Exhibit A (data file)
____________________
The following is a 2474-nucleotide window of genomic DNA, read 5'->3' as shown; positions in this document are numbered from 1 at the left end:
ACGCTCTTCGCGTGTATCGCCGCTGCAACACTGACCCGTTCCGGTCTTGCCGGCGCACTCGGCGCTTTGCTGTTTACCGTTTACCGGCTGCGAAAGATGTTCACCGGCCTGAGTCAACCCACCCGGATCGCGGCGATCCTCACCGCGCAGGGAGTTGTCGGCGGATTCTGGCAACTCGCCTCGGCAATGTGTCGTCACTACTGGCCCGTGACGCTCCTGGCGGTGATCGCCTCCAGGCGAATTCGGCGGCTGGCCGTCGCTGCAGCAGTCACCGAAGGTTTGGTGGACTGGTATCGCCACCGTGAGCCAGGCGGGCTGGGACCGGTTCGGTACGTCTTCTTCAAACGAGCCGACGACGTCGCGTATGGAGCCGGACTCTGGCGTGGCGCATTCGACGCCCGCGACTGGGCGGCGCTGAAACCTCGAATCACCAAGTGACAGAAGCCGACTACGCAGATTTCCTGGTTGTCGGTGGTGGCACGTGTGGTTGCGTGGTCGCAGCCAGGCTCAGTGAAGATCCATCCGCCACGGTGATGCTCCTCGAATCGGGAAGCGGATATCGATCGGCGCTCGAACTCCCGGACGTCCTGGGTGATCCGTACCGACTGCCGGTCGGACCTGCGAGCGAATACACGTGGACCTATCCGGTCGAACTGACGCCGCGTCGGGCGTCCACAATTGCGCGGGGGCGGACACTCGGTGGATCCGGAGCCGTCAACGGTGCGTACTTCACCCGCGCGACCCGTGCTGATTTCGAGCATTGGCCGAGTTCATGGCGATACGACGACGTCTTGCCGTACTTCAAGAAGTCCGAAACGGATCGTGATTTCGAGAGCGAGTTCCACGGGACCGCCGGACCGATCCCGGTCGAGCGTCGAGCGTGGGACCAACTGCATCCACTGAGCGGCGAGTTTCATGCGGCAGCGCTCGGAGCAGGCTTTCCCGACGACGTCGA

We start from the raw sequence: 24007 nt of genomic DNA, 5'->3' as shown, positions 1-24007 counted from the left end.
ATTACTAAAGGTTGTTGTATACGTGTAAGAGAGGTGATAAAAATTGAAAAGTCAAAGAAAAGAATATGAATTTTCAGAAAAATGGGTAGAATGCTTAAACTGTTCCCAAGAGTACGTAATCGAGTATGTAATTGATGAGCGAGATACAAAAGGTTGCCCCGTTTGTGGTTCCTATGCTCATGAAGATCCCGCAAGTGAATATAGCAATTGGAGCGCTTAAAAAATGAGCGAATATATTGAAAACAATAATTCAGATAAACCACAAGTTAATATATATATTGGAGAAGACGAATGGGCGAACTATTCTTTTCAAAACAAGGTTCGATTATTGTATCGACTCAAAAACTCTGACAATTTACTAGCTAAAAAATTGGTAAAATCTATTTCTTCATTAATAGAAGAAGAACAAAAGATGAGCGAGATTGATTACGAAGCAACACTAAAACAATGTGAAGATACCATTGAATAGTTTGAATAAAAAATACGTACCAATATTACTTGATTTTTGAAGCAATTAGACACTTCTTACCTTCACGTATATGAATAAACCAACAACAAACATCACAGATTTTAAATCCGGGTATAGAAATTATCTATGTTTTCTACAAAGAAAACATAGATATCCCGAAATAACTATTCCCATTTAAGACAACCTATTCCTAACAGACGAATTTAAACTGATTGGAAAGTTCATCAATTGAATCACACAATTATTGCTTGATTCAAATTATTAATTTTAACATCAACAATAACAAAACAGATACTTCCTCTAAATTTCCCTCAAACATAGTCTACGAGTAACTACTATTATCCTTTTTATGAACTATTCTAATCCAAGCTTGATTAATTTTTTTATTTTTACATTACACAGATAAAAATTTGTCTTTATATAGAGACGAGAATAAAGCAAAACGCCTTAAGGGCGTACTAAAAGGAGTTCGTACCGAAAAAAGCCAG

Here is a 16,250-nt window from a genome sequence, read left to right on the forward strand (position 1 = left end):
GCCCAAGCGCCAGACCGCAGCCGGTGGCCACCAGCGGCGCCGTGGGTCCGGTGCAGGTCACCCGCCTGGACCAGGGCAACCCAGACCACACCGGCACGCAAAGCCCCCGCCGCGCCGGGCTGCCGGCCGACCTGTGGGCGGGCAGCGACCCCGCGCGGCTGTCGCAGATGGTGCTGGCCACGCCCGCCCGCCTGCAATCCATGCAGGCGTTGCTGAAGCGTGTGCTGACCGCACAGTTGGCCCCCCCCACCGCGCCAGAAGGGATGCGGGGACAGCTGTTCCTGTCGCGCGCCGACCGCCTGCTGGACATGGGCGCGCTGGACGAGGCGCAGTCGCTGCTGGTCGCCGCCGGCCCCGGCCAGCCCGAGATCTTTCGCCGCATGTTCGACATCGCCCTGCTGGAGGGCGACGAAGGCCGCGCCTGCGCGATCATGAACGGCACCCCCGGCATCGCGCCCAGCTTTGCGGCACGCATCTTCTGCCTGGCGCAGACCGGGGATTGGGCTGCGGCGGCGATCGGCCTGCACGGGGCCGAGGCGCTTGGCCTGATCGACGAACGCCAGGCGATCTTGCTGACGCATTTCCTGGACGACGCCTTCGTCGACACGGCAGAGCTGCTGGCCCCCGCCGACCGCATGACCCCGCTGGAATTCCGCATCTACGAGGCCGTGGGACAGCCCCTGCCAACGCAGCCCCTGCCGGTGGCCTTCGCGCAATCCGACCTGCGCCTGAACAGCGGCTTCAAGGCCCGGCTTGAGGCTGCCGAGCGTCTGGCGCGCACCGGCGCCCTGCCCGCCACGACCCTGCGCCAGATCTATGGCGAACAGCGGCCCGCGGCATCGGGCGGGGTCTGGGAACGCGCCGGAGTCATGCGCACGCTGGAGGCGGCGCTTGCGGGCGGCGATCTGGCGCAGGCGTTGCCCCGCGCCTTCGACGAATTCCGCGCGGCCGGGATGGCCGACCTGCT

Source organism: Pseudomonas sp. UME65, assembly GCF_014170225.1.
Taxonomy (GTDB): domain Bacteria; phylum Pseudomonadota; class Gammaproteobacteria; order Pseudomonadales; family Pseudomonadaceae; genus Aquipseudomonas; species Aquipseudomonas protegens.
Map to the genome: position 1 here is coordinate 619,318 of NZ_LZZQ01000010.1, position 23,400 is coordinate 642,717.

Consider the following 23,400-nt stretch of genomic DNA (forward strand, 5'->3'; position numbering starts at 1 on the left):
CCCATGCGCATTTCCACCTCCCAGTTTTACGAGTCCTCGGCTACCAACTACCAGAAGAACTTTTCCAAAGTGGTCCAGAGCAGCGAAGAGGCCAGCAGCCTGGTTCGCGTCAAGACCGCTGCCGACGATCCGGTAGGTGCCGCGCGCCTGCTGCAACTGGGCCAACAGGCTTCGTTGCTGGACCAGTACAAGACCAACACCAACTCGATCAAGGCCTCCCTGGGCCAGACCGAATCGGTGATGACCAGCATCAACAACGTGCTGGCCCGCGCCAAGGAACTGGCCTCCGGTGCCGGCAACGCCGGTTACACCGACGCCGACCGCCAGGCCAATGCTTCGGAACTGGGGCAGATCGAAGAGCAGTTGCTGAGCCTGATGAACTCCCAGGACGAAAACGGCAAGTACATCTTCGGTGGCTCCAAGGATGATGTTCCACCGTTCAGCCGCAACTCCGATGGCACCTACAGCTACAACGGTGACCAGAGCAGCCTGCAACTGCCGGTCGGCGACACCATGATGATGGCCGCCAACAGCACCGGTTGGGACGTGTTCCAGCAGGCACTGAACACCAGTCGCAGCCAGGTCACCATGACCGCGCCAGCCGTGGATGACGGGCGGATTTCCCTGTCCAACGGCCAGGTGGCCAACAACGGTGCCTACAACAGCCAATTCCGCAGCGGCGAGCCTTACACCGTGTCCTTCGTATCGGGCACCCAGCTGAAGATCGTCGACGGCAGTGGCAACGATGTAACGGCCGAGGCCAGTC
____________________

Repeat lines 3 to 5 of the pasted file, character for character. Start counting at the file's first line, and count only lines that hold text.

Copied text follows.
We start from the raw sequence: 24007 nt of genomic DNA, 5'->3' as shown, positions 1-24007 counted from the left end.
ATTACTAAAGGTTGTTGTATACGTGTAAGAGAGGTGATAAAAATTGAAAAGTCAAAGAAAAGAATATGAATTTTCAGAAAAATGGGTAGAATGCTTAAACTGTTCCCAAGAGTACGTAATCGAGTATGTAATTGATGAGCGAGATACAAAAGGTTGCCCCGTTTGTGGTTCCTATGCTCATGAAGATCCCGCAAGTGAATATAGCAATTGGAGCGCTTAAAAAATGAGCGAATATATTGAAAACAATAATTCAGATAAACCACAAGTTAATATATATATTGGAGAAGACGAATGGGCGAACTATTCTTTTCAAAACAAGGTTCGATTATTGTATCGACTCAAAAACTCTGACAATTTACTAGCTAAAAAATTGGTAAAATCTATTTCTTCATTAATAGAAGAAGAACAAAAGATGAGCGAGATTGATTACGAAGCAACACTAAAACAATGTGAAGATACCATTGAATAGTTTGAATAAAAAATACGTACCAATATTACTTGATTTTTGAAGCAATTAGACACTTCTTACCTTCACGTATATGAATAAACCAACAACAAACATCACAGATTTTAAATCCGGGTATAGAAATTATCTATGTTTTCTACAAAGAAAACATAGATATCCCGAAATAACTATTCCCATTTAAGACAACCTATTCCTAACAGACGAATTTAAACTGATTGGAAAGTTCATCAATTGAATCACACAATTATTGCTTGATTCAAATTATTAATTTTAACATCAACAATAACAAAACAGATACTTCCTCTAAATTTCCCTCAAACATAGTCTACGAGTAACTACTATTATCCTTTTTATGAACTATTCTAATCCAAGCTTGATTAATTTTTTTATTTTTACATTACACAGATAAAAATTTGTCTTTATATAGAGACGAGAATAAAGCAAAACGCCTTAAGGGCGTACTAAAAGGAGTTCGTACCGAAAAAAGCCAG

Here is a 16,250-nt window from a genome sequence, read left to right on the forward strand (position 1 = left end):